Hours: 11:30 a.m. to 10 p.m. Monday through Thursday, 11:30 a.m. to 11 p.m. Friday and Saturday, and noon to 10 p.m. Sunday.
Several months ago, when our family was down with colds, we chanced on the New China Restaurant for some soup. The hot and sour soup, a peppery broth filled with meat and vegetables, turned out to be such a satisfying tonic that we have been back several times since to sample other dishes from the extensive menu.
The New China is tucked away in an industrial area on South Pickett Street in Alexandria, just off Van Dorn Street. It shares space in a small shopping center with a first-rate butcher shop - open late every night - a Radio Shack and a soon-to-be-opened microcomputer store.
The New China dining room, decorated with carved wooden screens and Oriental art, is an intimate place warmed by unusual three-tiered lanterns that softly light the room in white, green and red.
On a recent evening several families and a few singles were dining there. While we studied the seven-page menu, which specializes in Mandarin and Szechuan dishes, our waiter brought our 2-year-old a Shirley Temple. The drink was decorated with a small paper fan, a diversion for him that we welcomed.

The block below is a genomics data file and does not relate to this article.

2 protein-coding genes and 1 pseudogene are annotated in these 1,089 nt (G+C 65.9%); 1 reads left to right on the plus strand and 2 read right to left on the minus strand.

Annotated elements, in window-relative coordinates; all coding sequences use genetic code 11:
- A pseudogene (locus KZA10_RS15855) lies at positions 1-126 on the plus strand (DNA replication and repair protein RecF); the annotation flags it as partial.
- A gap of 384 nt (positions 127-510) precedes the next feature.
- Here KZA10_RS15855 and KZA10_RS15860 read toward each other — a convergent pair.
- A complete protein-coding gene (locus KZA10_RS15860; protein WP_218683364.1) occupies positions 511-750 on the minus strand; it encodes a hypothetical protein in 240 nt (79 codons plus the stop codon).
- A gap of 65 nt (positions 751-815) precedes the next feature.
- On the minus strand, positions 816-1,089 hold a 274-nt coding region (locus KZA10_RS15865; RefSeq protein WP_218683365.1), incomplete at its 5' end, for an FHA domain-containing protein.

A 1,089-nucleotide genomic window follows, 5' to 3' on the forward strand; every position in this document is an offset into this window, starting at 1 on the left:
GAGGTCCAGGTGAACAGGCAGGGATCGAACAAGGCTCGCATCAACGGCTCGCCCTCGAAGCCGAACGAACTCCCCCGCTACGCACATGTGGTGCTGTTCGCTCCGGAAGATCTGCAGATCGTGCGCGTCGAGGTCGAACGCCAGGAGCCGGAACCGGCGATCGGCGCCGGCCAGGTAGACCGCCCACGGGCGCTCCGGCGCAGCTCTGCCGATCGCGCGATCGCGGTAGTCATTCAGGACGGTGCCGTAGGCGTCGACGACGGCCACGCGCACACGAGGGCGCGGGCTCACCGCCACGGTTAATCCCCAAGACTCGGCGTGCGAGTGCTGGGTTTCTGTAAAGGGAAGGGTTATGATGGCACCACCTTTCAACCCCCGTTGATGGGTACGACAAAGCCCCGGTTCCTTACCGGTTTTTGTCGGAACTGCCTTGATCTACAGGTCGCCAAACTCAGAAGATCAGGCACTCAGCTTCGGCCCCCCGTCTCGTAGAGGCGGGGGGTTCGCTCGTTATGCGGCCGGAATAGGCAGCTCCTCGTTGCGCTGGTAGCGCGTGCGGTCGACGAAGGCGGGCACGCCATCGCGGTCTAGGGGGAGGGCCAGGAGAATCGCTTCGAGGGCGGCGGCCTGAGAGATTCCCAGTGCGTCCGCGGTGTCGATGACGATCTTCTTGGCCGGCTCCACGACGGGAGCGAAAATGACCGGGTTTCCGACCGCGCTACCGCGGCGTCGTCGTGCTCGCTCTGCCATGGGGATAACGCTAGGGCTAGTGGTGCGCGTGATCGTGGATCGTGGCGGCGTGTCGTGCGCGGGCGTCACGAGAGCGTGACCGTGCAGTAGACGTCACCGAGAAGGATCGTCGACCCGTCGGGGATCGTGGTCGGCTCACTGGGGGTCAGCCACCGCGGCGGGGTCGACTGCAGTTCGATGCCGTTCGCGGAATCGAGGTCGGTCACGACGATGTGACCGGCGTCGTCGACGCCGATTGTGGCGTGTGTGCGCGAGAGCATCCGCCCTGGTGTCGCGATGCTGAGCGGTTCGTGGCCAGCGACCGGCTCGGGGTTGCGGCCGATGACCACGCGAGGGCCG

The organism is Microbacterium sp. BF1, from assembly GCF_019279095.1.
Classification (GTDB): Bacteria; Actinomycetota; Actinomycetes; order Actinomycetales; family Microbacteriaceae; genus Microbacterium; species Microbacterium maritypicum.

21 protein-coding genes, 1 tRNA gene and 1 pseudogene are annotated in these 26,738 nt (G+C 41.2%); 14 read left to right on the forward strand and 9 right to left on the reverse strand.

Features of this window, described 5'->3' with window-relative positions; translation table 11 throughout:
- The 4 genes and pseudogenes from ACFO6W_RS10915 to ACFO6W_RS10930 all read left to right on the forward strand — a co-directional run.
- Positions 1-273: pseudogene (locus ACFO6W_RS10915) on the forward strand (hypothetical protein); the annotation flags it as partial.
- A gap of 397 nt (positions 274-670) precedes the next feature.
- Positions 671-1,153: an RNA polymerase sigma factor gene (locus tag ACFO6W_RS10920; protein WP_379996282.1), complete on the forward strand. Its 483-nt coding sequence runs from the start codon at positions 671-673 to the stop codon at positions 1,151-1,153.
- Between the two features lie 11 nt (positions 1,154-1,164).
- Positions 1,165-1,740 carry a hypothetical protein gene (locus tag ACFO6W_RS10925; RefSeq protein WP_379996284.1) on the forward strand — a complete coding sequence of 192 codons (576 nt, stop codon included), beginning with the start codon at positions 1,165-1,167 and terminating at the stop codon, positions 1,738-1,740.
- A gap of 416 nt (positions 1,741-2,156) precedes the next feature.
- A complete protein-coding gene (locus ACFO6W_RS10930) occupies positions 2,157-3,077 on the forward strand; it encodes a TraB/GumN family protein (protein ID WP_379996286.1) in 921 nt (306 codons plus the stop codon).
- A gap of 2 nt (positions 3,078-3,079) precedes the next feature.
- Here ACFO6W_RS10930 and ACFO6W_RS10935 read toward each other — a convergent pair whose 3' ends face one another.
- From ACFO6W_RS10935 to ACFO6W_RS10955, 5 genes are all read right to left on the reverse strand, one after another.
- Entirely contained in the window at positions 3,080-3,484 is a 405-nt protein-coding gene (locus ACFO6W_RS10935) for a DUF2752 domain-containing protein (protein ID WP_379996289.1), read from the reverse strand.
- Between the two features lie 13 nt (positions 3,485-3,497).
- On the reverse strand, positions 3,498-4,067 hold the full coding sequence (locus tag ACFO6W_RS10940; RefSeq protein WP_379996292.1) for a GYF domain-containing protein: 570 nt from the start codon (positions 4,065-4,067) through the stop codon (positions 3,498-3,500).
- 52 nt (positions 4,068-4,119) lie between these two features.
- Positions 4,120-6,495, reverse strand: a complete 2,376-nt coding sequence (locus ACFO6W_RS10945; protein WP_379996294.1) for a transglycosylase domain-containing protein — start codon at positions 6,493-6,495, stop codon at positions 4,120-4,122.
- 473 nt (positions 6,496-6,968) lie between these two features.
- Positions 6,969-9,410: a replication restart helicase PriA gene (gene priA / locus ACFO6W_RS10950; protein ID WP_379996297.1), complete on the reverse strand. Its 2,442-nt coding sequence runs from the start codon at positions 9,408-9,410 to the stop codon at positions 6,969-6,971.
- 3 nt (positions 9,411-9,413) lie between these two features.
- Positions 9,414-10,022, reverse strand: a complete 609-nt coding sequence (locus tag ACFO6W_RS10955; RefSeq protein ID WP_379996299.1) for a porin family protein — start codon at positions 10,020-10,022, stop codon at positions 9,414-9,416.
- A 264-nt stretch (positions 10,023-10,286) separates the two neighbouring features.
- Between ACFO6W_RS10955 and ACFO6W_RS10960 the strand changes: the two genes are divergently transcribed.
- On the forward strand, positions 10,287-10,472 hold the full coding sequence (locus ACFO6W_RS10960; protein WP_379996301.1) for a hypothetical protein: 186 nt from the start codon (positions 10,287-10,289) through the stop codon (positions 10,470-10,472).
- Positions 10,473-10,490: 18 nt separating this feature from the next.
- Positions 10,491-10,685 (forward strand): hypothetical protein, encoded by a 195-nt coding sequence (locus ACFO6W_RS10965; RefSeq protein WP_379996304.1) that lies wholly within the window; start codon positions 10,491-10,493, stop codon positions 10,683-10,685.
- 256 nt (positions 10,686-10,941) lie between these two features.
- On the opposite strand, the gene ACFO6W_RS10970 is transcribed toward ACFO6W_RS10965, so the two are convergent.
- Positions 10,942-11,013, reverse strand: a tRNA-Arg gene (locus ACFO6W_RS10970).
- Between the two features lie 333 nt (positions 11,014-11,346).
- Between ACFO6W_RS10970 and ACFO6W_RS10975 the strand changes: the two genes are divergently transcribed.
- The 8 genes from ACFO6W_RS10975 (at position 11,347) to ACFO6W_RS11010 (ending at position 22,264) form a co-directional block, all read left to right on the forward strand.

We finally settled on an appetizer of six meat dumplings, $2. Wonderful Beef, $4.95, and half a Peking Duck, $7.50, that did not have to be ordered in advance.
Since the dumplings take about 20 minutes to prepare, our waiter agreed to bring the other dishes first in order not to tax our son's limited staying power. The duck was brought to the table sliced, along with six steamed pancakes and a bowl of scallions. The dish is also accompanied with Hai-Hsien (or Hoi Sin) sauce, a sweet, pasty dip that is spread on the pancakes. The service this night was friendly, if a bit forgetful, and we had to wait several minutes for the sauce as well as an extra plate for our son. But once those difficulties were overcome, out little one especially enjoyed rolling the pancakes and eating them. The duck was good, but a bit fatty.
The Wonderful Beef was done quite well - shreds of beef with celery and bamboo shoots in a sweet and spicy sauce. The dumplings were equally well prepared; the mild steamed pastries filled with meat and vegetables were suitable for our son, while we dipped ours in a hot sauce of soy, vinegar, chili oil, ginger and scallions.
The evening was a pleasant one. Boosters and high chairs are available, and the staff does make an effort to ease children through their dinners.
New China tries to provide a wide variety of well-prepared appetizers, soups and main dishes, including more exotic entrees like shrimp with golden crisp rice, imported yellow fish, which the diner can order cooked in sweet and sour sauce or Szechuan style, and butterfly shrimp, wrapped in bacon, deep fried and served in sweet-and-sour sauce. There are also the old favorites of pepper beef, Moo Shi Pork and others. Most main dishes are about $5. Our dinner for the evening minus tip was $15.17.